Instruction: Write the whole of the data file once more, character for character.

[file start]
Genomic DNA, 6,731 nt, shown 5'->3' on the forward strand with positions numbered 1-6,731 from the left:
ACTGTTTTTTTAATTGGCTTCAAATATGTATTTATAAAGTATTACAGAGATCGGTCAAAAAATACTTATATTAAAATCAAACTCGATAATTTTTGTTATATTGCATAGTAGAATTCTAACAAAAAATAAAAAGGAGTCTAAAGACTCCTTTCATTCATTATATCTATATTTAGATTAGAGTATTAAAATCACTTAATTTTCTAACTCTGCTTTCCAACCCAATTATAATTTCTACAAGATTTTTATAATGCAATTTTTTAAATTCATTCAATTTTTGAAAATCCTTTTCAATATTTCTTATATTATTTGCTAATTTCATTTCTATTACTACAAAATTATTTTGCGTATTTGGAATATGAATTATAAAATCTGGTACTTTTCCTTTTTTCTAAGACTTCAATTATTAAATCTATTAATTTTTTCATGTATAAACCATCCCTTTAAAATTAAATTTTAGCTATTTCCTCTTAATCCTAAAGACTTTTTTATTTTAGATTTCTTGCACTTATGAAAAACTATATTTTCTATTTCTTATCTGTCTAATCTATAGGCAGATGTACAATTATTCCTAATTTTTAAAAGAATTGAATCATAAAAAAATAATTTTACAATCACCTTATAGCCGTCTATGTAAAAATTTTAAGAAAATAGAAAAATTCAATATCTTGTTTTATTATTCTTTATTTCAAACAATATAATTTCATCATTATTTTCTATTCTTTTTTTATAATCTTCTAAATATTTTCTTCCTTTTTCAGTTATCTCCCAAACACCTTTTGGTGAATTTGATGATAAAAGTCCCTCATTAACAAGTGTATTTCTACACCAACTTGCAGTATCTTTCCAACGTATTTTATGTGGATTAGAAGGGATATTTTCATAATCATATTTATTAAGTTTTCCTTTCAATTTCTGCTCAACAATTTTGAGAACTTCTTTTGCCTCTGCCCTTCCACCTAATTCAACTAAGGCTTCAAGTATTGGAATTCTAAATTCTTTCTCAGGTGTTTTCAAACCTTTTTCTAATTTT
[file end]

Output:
Genomic DNA, 6,731 nt, shown 5'->3' on the forward strand with positions numbered 1-6,731 from the left:
ACTGTTTTTTTAATTGGCTTCAAATATGTATTTATAAAGTATTACAGAGATCGGTCAAAAAATACTTATATTAAAATCAAACTCGATAATTTTTGTTATATTGCATAGTAGAATTCTAACAAAAAATAAAAAGGAGTCTAAAGACTCCTTTCATTCATTATATCTATATTTAGATTAGAGTATTAAAATCACTTAATTTTCTAACTCTGCTTTCCAACCCAATTATAATTTCTACAAGATTTTTATAATGCAATTTTTTAAATTCATTCAATTTTTGAAAATCCTTTTCAATATTTCTTATATTATTTGCTAATTTCATTTCTATTACTACAAAATTATTTTGCGTATTTGGAATATGAATTATAAAATCTGGTACTTTTCCTTTTTTCTAAGACTTCAATTATTAAATCTATTAATTTTTTCATGTATAAACCATCCCTTTAAAATTAAATTTTAGCTATTTCCTCTTAATCCTAAAGACTTTTTTATTTTAGATTTCTTGCACTTATGAAAAACTATATTTTCTATTTCTTATCTGTCTAATCTATAGGCAGATGTACAATTATTCCTAATTTTTAAAAGAATTGAATCATAAAAAAATAATTTTACAATCACCTTATAGCCGTCTATGTAAAAATTTTAAGAAAATAGAAAAATTCAATATCTTGTTTTATTATTCTTTATTTCAAACAATATAATTTCATCATTATTTTCTATTCTTTTTTTATAATCTTCTAAATATTTTCTTCCTTTTTCAGTTATCTCCCAAACACCTTTTGGTGAATTTGATGATAAAAGTCCCTCATTAACAAGTGTATTTCTACACCAACTTGCAGTATCTTTCCAACGTATTTTATGTGGATTAGAAGGGATATTTTCATAATCATATTTATTAAGTTTTCCTTTCAATTTCTGCTCAACAATTTTGAGAACTTCTTTTGCCTCTGCCCTTCCACCTAATTCAACTAAGGCTTCAAGTATTGGAATTCTAAATTCTTTCTCAGGTGTTTTCAAACCTTTTTCTAATTTT